I wasn’t sure which kinds of audiobooks would be available for review consideration this Summer on NetGalley but what I am finding is a lovely mixture of stories – from adult to Children’s Lit and from Fiction and Non-Fiction. Three of the reviews I submitted are on my blog now – which are as follows: Solstice Shadows (see also Review); My Life in Plants (see also Review) and Jorik Calling (see also Review). I will be releasing more as I finish the stories I’ve begun listening to whilst I am also re-balancing my NetGalley selections as a few of them archived before I could listen to them and am thankful those selections are on Scribd.
When it came to Megge of Bury Down – I was thankful I could request the audiobook from the author as I had a lot of health issues in September and at the end of October; this coming week I am listening to both Megge of Bury Down (courtesy of the author) and The Lady of the Cliffs (which thankfully was available via NetGalley). What caught my attention first and foremost is how this is a lovely installment of stories featuring strong women and a cornerstone of History I do not regularly get to read or listen too. I love seeking out hidden stories in the historical past which bring to life a bit of history you are not expecting to find and whose heroines of the stories themselves have such a strong story to be heard.
I personally love finding Feminist Historical Fiction & Historical Women’s Fiction stories as much as I love stories which dip into the shadows and corners of Magical Realism. Each writer who uses Magical Realism re-invents what can be done with this genre and it is a joy to continue to discover each writer’s spin and evocation of the genre itself. For these reasons I am wicked thrilled I can listen to this series during the blog tour and to help signal boost the series to those readers who might not have discovered it.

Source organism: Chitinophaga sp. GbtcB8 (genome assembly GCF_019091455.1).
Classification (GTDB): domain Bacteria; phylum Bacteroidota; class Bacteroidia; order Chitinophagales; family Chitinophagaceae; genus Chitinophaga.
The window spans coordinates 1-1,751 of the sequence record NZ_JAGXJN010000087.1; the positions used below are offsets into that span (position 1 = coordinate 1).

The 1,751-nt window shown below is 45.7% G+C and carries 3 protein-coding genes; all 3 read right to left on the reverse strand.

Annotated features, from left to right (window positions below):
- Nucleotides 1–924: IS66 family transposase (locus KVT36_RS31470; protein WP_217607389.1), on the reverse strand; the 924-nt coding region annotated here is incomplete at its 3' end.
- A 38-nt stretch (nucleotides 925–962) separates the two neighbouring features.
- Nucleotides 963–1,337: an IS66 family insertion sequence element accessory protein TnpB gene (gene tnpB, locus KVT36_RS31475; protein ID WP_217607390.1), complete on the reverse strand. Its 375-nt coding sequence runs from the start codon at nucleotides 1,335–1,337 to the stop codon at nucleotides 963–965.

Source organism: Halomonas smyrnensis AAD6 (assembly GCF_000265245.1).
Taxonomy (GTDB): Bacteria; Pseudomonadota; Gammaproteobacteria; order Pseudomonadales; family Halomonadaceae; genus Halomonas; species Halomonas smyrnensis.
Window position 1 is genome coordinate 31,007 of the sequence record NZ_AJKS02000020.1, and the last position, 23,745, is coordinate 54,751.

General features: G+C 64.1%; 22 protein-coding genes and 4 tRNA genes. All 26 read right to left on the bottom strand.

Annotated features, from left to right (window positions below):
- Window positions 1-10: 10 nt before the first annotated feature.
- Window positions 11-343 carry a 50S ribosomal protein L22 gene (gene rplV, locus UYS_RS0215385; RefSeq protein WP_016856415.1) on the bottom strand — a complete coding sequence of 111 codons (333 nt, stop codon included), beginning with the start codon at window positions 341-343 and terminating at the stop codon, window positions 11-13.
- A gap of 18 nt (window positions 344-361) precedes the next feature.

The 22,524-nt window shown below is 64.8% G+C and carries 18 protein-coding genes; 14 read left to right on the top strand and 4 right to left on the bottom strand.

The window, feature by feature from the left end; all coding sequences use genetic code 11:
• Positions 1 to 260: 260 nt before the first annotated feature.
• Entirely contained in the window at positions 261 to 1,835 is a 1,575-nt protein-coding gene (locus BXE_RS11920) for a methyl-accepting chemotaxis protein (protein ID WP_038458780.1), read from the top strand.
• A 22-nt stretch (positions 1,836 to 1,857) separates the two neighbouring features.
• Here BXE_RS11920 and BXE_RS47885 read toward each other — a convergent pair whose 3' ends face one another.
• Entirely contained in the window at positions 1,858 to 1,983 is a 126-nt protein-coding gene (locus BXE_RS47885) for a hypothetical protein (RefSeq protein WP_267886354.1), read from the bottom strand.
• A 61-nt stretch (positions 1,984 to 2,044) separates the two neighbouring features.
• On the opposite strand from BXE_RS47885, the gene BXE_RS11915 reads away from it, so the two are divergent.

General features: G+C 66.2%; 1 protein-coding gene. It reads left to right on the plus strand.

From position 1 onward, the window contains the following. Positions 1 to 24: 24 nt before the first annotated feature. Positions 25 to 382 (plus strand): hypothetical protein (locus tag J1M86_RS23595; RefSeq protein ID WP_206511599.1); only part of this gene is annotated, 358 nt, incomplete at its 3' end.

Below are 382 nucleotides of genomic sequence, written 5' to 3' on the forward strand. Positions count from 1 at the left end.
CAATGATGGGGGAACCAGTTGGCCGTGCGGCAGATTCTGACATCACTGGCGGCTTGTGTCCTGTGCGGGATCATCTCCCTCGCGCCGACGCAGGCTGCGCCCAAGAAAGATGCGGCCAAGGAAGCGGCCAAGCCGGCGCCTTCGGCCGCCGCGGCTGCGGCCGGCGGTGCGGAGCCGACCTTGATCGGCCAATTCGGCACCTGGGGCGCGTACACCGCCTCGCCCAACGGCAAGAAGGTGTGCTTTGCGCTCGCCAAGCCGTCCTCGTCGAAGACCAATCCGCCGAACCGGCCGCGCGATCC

Today, I am sharing extracts from both stories in order to give you a better preview of what is inside them and hopefully after reading the extracts you might decide to either fetch these audiobooks via NetGalley yourself (as I saw they are still available under ‘Listen Now’) or perhaps you’ll add the series to your own #mustread list! Either way, ENJOY!
The Bury Down Chronicles:
Megge of Bury Down (book one)
Megge of Bury Down was recently named a Distinguished Favorite in the categories of historical fiction and cover design at the Independent Press NYC Big Book Awards.
The Lady of the Cliffs (book two)
The Lady of the Cliffs is a continuation of Megge of Bury Down, it is not a standalone novel and readers will have to have read Megge in order to understand the events that take place in this book.
Converse via: #HistoricalFiction, #HistFic, #Celtic and #MeggeOfBuryDown
as well as #BuryDownChronicles, #MagicalRealism or #WomensFiction
About Rebecca Kightlinger
Rebecca Kightlinger holds an MFA in creative writing from the University of Southern Maine’s Stonecoast MFA program and is a member of the National Book Critics Circle. A fulltime writer and literary critic, she divides her workday between researching and writing the Bury Down Chronicles, reviewing novels for the Historical Novel Society, and reading fiction submissions for New England Review. She travels to Cornwall to carry out on-site research for each book of the Bury Down series.
In her twenty years of medical practice as an obstetrician gynecologist, she had the privilege of caring for the women of Pennsylvania, Virginia, and Guyana, South America. A lifetime Fellow of the American College of Obstetricians and Gynecologists and a member of the American Association for the History of Medicine, she also studies ancient medicine, medieval midwifery, the history of Cornwall, and the manuscripts and arts of the mystical healer.
She and her husband live in Pennsylvania.